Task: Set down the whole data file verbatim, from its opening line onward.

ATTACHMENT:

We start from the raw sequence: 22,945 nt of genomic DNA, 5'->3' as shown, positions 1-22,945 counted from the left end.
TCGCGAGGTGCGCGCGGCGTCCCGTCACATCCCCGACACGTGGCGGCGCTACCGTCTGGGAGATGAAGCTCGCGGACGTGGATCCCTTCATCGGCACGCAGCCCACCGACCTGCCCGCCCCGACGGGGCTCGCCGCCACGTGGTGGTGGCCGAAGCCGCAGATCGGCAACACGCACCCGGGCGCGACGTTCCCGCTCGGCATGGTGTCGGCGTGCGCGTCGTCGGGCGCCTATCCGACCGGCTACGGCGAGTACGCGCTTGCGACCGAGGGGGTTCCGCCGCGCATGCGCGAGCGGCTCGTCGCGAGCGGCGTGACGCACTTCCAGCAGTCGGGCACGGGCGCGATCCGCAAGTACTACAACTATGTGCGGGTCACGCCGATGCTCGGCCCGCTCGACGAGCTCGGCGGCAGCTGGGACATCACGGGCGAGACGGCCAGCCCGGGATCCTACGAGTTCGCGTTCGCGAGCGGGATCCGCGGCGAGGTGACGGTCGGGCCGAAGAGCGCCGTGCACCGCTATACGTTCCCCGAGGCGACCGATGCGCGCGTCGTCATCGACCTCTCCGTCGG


We start from the raw sequence: 22,945 nt of genomic DNA, 5'->3' as shown, positions 1-22,945 counted from the left end.
TCGCGAGGTGCGCGCGGCGTCCCGTCACATCCCCGACACGTGGCGGCGCTACCGTCTGGGAGATGAAGCTCGCGGACGTGGATCCCTTCATCGGCACGCAGCCCACCGACCTGCCCGCCCCGACGGGGCTCGCCGCCACGTGGTGGTGGCCGAAGCCGCAGATCGGCAACACGCACCCGGGCGCGACGTTCCCGCTCGGCATGGTGTCGGCGTGCGCGTCGTCGGGCGCCTATCCGACCGGCTACGGCGAGTACGCGCTTGCGACCGAGGGGGTTCCGCCGCGCATGCGCGAGCGGCTCGTCGCGAGCGGCGTGACGCACTTCCAGCAGTCGGGCACGGGCGCGATCCGCAAGTACTACAACTATGTGCGGGTCACGCCGATGCTCGGCCCGCTCGACGAGCTCGGCGGCAGCTGGGACATCACGGGCGAGACGGCCAGCCCGGGATCCTACGAGTTCGCGTTCGCGAGCGGGATCCGCGGCGAGGTGACGGTCGGGCCGAAGAGCGCCGTGCACCGCTATACGTTCCCCGAGGCGACCGATGCGCGCGTCGTCATCGACCTCTCCGTCGG